LONDON (Reuters) - Showing empathy can make for a lot of yawning.
A study of autistic children has bolstered evidence that people who identify better with others are more prone to contagious yawning, Japanese researchers say.
Scientists have long known that one yawn often leads others to follow suit but what triggers the phenomenon is not as clear, said Atsushi Senju, a researcher at the University of London who worked on the study.
Some believe it is simply a reflex. Others suggest the same mechanisms in the brain that make people feel empathy also cause them to yawn when they see others doing the same, he said.
In the study the team tested the reaction of autistic children and normal children when watching video clips of people yawning and then simply moving their mouths.
The researchers found the children with autism, a developmental condition that severely affects social interaction and communication including empathy, yawned less than other children during clips of people yawning.
Both groups of children yawned the same amount when watching the video of people only moving their mouths, showing that empathy was the key, Senju told Reuters.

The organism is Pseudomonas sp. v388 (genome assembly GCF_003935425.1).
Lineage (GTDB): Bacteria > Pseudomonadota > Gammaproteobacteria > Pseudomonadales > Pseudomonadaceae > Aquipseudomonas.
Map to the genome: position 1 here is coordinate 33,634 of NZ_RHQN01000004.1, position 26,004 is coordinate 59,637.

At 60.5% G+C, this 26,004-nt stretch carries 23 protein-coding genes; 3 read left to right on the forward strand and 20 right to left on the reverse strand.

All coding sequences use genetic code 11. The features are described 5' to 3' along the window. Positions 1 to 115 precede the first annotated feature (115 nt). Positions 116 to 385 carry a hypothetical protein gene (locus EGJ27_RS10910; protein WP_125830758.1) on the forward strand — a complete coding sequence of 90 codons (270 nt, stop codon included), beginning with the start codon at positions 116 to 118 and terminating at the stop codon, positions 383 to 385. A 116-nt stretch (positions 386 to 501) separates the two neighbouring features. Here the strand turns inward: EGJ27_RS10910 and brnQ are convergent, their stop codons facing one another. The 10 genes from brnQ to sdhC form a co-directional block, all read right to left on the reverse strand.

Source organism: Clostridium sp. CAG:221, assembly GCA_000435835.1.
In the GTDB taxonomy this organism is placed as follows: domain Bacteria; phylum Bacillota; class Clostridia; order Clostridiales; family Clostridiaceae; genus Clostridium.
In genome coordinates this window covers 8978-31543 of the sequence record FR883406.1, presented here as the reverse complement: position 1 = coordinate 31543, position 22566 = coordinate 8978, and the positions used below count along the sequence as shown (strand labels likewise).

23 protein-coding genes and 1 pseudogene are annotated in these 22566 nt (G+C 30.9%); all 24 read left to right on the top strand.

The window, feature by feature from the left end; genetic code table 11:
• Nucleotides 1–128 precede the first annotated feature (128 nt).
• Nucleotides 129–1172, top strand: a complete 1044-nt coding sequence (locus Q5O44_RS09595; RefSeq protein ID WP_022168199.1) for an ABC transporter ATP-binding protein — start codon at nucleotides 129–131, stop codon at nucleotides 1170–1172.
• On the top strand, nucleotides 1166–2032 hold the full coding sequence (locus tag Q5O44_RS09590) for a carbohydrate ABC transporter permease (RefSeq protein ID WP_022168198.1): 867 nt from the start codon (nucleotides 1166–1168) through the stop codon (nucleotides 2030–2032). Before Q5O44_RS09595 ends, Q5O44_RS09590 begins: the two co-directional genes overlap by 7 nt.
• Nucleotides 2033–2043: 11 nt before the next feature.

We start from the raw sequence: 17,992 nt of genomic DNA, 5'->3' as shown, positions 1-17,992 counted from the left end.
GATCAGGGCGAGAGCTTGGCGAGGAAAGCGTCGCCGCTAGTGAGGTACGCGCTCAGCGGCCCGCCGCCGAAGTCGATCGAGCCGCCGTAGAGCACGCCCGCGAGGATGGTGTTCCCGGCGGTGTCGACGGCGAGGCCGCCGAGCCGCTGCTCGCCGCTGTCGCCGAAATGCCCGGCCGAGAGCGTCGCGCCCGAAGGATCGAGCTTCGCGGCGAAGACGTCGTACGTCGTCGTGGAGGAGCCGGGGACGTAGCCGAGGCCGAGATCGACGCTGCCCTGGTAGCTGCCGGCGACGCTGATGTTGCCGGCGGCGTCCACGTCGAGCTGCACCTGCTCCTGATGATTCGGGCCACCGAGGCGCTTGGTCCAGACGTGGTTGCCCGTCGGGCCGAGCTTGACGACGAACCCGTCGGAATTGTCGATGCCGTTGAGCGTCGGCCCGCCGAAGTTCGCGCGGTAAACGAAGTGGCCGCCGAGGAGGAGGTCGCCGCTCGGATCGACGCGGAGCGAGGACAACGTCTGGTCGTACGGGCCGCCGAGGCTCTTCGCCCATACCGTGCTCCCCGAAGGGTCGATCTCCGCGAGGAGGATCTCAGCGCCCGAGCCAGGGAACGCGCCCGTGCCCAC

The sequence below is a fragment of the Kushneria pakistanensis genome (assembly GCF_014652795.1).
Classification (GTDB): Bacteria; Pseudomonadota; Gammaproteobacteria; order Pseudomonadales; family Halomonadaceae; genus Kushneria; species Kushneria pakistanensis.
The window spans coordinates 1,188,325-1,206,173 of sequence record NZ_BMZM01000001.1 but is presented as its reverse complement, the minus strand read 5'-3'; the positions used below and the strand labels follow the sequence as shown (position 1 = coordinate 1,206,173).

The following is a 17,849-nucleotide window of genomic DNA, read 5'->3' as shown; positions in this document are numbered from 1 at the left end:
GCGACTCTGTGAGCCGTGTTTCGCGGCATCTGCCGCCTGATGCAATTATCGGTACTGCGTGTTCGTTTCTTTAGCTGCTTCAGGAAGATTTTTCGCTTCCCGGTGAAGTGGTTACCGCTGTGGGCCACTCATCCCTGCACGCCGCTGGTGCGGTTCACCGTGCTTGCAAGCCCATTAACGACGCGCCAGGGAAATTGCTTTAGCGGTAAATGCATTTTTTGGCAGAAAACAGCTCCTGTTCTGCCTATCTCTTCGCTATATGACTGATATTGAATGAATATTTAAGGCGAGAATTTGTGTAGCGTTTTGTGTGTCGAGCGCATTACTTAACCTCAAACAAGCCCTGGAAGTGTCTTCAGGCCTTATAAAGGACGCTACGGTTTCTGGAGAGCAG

“It supports the claim that contagious yawning is based on the capacity for empathy,” the researchers wrote.
Contagious yawning is seen in only a few other primates and studies have suggested the behavior has played an evolutionary role in helping groups avoid danger by keeping animals awake and alert.
The researchers said the findings offer a jumping-off point to investigate the nature of social and communication impairment in those with autism.
“Further studies are required to investigate the relation between contagious yawning and other symptoms of (autism) such as empathy, imitation and/or face fixation,” the researchers wrote.
The study is published in the Royal Society’s Biology Letters on Wednesday.
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